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Product Details

  • ISBN-13: 9780763660666
  • Publisher: Candlewick Press
  • Publication date: 9/11/2012
  • Pages: 256
  • Sales rank: 122,622
  • Age range: 12 years
  • Product dimensions: 5.51 (w) x 8.37 (h) x 0.70 (d)

Meet the Author

Paul B. Janeczko is a multitalented poet, anthologist, and writer. His award-winning poetry anthologies include A POKE IN THE I, A KICK IN THE HEAD, and A FOOT IN THE MOUTH. He also wrote WORLDS AFIRE and TOP SECRET: A HANDBOOK OF CODES, CIPHERS, AND SECRET WRITING. He lives in Maine.

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Customer Reviews

Average Rating 4.5
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Sort by: Showing all of 2 Customer Reviews
  • Posted August 23, 2013

    more from this reviewer

    A must read

    The Dark Game by Paul B. Janeczko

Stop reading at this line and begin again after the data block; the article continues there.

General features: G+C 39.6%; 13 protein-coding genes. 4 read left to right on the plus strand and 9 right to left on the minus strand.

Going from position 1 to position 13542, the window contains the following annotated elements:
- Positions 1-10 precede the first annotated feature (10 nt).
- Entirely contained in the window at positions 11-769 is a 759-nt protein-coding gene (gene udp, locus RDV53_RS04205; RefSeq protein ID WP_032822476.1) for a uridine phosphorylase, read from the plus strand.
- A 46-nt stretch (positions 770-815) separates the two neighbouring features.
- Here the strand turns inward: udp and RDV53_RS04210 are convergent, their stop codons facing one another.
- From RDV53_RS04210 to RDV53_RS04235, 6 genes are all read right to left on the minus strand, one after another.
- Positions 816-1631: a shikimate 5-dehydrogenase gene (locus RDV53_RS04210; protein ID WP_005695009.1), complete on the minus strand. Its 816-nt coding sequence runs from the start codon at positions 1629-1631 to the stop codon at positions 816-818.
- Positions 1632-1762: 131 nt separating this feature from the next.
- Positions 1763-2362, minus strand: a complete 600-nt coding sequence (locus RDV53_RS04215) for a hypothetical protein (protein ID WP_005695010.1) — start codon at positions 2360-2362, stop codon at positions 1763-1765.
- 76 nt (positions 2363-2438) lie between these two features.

Did you know George Washington established the first spy network in the country? Well, I do because I read The Dark Games! The Dark Game is an exciting compilation of exciting short historical stories, rich with detail. Historical photos and images of spy-related documents enhance the overall picture the book creates making it a must read.
    It is a fascinating trip through many secretive events and the people who helped create them in history. It also illustrates the growth of technology in espionage well. From the Culper Ring to present day, each short story has something to offer. My favorite story was the part about the Culper Ring, which I thought was very interesting because of the varying techniques they used. This is an outstanding book I would recommend for any history buff, young and old. I put it on my favorite reads list!
    By Carson P., age 11, Mensa of Wisconsin

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  • Anonymous

    Posted August 15, 2013

    Good

    Really good book.